Secularists have long ridiculed religion by portraying it as dangerous and divisive. Secularism, they insist, is not only objective since it is based on the natural sciences and empirical rationalism; it is also more tolerant and neutral, and therefore the best guarantor of social peace.
Secular neutrality has been brandished about as if secularism is the ultimate solution to maintaining equity and peace in a plural and diverse society where different religions, moralities and ideologies are competing for attention and assent. In the realm of politics, the secular state alone is said to be the best arbiter of conflicting commitments and visions.
According to them, the public square must be secular if the debates are to be fair and rational. Religious voices must be either excluded altogether or effectively muted if society is to achieve a ‘reasonable’ consensus on the most complex issues and challenges it faces.
But the secular neutrality championed by the most fervent evangelists of secularism is nothing but a myth. Secular neutrality does not exist because secularism is a philosophy of life, an ideology, and, as some would even argue, a religion of sorts.
That secularism is a philosophy of life, a worldview, is evident in the fact that one has to embrace a number of metaphysical ideas to be a secularist.
An orthodox secularist must believe that the material world is all that there is, and that all talk about God and the afterlife is, in the final analysis, irrational. He must believe that human beings are the source of all meaning and value. And if like most secularists he is also one who believes in physicalism, he must believe that we are hardwired (neurologically and genetically) by evolution to make sense of our world in this way.
Secularism also promotes a certain moral vision. Many secularists favour the way of understanding moral responsibility that philosophers call utilitarianism. That is why the philosopher Robert C. Solomon could describe secularist morality as a form of “naturalised spirituality”.
If worldview is defined as a set of life-regulating beliefs, secularism certainly satisfies this definition. But secularism is also a religion of sorts because its key beliefs are embraced by faith, despite its claims that they are grounded in science and reason.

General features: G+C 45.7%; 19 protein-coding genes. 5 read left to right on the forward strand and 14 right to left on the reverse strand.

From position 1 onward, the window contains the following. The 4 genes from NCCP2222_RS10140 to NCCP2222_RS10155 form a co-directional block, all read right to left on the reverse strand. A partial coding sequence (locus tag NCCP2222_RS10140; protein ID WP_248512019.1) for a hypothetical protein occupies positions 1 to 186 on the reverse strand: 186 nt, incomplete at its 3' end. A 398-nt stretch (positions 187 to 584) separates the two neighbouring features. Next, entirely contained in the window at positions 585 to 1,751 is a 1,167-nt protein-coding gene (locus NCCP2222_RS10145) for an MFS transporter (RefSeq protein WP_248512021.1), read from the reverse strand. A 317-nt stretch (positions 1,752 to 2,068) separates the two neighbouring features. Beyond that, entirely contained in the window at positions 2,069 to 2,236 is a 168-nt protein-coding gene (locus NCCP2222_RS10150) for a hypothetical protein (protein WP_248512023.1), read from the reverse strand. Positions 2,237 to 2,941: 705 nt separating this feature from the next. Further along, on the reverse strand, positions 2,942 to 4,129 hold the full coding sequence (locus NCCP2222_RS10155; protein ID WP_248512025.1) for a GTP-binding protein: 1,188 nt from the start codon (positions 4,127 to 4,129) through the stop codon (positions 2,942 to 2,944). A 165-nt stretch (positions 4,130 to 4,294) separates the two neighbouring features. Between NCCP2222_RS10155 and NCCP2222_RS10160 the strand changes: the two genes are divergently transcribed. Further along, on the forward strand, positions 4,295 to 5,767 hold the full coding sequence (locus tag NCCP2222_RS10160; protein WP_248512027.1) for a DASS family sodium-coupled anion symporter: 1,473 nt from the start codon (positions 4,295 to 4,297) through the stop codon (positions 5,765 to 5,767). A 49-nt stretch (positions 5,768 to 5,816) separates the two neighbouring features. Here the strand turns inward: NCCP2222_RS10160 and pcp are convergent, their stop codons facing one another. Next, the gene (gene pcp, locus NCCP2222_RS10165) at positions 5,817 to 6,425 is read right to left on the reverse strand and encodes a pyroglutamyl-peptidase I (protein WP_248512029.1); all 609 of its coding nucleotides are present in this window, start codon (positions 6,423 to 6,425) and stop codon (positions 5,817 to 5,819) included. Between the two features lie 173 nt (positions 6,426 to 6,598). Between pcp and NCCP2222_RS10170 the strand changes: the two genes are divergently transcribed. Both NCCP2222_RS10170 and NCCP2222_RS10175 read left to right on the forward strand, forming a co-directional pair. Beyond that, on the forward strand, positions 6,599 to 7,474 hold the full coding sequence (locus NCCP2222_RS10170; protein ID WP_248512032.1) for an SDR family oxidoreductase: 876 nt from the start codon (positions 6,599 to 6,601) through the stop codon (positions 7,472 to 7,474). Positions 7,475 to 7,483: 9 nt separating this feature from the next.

Furthermore, secularism also has its rituals and its priests like Richard Dawkins and Christopher Hitchens who promote its worldview.
Secularism therefore has a missionary thrust; it is a proselytising ‘religion’.
If what I’ve argued thus far is sound, if secularism is a worldview or a philosophy of life, then it cannot be neutral. Thus, by privileging secularism we are in fact saying that this worldview, this way of looking at reality, is superior to other accounts.
The myth of secular neutrality therefore allows a certain metanarrative to hold sway. And this has given rise to a new hegemony, a kind of ideological and cultural imperialism.
The myth subtly but powerfully presents secularism as the default position of rational people of goodwill by portraying secularism to be what it is not. And once secularism achieves its hegemonic aspirations, it accords itself with the power to define the role of religion in politics and in the public square.
The myth of secular neutrality is therefore democracy’s worse enemy. By pretending to be a friend of democracy, the myth in fact renders modern secular societies undemocratic by shutting down alternative voices.
As Hunter Baker has perceptively argued, “Secularism acts politically against its competitors and defines them as what it is not”. The myth of secular neutrality is therefore chiefly responsible for the tyranny of secularism.
By portraying secularism to be what it is not, the myth presents religion as the problem and secularism as the impeccable solution. The refrain that many secularists often sing is “religion is dangerous and divisive, but secularism is tolerant, fair and neutral”.
This assertion is either naive, delusional or deceptive because any belief system can be said to be dangerous if its advocates are prepared to coerce others by law or by force to practice that belief. Insofar as secularism is a philosophy of life (and I have established that it is), it also can be dangerous.
Are secularists guilty of such coercion? Secularism, asserts Robert Kraynak, “is highly intrusive in the imposition of secular liberal values”.
It is not difficult to find evidence for this, especially in the West. We see it in how schools systematically indoctrinate young people in secular humanism, free expression of religion is prohibited, and sexuality and the family are redefined.
Secular neutrality is a dangerous myth. It promotes intolerance and disrespect.
“Soundings” is a series of essays that, like the waves of a sonogram, explore issues in society, culture and the church in light of the Gospel and Christian understanding.
Dr Roland Chia is Chew Hock Hin Professor of Christian Doctrine at Trinity Theological College and Theological and Research Advisor of the Ethos Institute for Public Christianity (http://ethosinstitute.sg/).